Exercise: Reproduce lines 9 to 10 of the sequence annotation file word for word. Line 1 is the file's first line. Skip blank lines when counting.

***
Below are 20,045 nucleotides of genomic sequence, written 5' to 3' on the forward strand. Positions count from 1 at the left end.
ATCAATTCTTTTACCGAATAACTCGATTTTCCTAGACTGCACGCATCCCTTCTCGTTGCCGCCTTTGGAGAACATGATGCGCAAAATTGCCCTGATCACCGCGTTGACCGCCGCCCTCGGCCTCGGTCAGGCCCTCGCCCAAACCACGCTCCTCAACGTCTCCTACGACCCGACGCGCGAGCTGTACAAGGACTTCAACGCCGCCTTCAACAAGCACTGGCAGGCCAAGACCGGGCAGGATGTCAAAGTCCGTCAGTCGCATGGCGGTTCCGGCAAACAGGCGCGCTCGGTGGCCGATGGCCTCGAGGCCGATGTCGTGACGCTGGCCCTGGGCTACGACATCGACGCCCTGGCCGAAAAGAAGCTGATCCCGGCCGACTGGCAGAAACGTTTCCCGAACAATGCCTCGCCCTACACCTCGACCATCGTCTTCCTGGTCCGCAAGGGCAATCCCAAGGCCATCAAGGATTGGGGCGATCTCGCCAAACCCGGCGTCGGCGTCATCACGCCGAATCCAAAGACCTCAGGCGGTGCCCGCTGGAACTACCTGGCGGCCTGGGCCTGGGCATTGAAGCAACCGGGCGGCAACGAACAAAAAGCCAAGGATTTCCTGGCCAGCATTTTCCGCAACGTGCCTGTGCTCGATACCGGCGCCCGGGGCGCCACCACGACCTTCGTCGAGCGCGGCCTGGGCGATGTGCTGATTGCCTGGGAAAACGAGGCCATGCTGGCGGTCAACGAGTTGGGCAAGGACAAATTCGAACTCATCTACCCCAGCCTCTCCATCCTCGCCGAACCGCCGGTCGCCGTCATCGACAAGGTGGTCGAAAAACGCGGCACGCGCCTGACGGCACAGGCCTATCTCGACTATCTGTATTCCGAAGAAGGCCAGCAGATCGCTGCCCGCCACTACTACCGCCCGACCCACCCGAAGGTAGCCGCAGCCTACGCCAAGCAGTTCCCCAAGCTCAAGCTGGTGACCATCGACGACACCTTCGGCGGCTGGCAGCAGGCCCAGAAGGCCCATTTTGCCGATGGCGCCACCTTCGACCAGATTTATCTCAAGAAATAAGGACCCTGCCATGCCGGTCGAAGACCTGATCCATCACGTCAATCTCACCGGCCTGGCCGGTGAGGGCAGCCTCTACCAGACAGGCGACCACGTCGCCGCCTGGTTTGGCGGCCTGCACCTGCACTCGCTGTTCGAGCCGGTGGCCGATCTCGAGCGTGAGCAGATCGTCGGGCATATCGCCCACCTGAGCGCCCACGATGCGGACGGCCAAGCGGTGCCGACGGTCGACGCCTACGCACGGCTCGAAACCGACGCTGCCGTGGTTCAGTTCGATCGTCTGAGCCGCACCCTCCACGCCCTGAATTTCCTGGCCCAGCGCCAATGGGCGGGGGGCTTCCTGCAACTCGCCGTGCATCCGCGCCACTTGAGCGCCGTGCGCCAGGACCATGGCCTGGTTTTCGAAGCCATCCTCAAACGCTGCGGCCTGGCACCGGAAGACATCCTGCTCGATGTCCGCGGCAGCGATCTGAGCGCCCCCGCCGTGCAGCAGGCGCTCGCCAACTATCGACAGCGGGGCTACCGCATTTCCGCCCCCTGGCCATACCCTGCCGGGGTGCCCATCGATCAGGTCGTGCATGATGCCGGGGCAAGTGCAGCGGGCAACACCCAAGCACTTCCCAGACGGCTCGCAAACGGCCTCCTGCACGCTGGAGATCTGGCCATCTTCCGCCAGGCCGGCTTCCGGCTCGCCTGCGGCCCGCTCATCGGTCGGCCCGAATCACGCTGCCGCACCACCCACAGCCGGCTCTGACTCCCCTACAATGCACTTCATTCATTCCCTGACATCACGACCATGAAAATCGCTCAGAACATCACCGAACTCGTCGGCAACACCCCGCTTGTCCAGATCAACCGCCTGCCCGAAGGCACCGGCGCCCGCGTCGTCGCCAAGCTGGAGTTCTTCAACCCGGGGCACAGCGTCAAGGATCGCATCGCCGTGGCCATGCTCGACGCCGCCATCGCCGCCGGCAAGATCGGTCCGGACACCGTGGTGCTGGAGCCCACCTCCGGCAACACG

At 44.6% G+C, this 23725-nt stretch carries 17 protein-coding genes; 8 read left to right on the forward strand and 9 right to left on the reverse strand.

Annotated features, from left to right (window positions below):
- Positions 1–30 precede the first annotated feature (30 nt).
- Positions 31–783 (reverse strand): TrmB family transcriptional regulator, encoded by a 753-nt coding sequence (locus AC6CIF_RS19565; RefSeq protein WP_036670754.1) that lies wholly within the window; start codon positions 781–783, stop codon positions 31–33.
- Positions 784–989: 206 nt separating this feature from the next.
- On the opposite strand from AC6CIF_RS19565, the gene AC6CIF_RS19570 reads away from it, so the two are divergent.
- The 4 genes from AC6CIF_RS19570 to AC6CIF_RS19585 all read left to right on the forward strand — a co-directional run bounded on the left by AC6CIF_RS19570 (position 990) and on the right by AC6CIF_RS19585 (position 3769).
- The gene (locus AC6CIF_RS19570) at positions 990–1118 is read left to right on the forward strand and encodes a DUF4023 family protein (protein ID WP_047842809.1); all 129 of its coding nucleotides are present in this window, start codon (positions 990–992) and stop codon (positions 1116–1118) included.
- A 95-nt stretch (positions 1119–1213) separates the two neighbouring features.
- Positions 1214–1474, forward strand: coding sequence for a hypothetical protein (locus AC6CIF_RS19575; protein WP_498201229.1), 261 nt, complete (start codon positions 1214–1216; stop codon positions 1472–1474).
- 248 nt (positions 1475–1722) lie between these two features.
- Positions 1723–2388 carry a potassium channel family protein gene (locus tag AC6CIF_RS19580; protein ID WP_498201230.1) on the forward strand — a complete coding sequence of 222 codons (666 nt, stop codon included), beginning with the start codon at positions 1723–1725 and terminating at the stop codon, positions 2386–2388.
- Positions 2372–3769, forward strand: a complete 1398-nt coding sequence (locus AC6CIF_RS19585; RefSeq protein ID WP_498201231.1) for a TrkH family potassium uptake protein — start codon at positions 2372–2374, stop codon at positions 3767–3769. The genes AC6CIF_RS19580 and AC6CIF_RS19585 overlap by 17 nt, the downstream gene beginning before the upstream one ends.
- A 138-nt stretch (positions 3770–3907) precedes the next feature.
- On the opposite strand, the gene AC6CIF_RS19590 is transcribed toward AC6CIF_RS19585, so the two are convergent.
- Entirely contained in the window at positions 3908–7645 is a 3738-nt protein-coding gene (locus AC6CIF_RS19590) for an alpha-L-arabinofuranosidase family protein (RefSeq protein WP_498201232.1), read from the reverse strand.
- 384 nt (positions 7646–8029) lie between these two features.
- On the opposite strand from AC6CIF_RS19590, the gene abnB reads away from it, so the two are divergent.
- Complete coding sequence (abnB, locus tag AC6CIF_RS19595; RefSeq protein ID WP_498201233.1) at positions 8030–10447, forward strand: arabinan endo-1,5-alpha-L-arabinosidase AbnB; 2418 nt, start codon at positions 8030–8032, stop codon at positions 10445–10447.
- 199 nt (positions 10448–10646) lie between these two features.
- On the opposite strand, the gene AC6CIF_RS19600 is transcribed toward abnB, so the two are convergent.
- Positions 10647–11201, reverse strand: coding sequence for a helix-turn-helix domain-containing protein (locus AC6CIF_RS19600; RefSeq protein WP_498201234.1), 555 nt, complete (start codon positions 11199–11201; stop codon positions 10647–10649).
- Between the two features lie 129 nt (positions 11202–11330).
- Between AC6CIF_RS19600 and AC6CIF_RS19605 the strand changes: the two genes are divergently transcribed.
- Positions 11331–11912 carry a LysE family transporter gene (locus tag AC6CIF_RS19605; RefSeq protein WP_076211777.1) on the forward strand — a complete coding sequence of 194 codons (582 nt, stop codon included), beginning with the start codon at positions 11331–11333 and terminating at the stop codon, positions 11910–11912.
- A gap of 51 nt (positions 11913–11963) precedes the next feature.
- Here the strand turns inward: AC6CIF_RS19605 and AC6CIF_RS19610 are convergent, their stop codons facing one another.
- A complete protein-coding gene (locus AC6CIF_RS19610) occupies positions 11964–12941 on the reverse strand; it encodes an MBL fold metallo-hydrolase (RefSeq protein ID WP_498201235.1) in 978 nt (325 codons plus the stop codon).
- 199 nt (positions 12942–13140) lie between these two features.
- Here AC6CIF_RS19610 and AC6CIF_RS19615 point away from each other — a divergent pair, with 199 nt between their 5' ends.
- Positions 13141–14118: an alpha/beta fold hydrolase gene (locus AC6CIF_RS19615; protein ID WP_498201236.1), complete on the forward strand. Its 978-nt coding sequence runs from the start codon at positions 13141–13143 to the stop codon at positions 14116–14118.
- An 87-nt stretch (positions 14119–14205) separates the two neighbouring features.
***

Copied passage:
- The 4 genes from AC6CIF_RS19570 to AC6CIF_RS19585 all read left to right on the forward strand — a co-directional run bounded on the left by AC6CIF_RS19570 (position 990) and on the right by AC6CIF_RS19585 (position 3769).
- The gene (locus AC6CIF_RS19570) at positions 990–1118 is read left to right on the forward strand and encodes a DUF4023 family protein (protein ID WP_047842809.1); all 129 of its coding nucleotides are present in this window, start codon (positions 990–992) and stop codon (positions 1116–1118) included.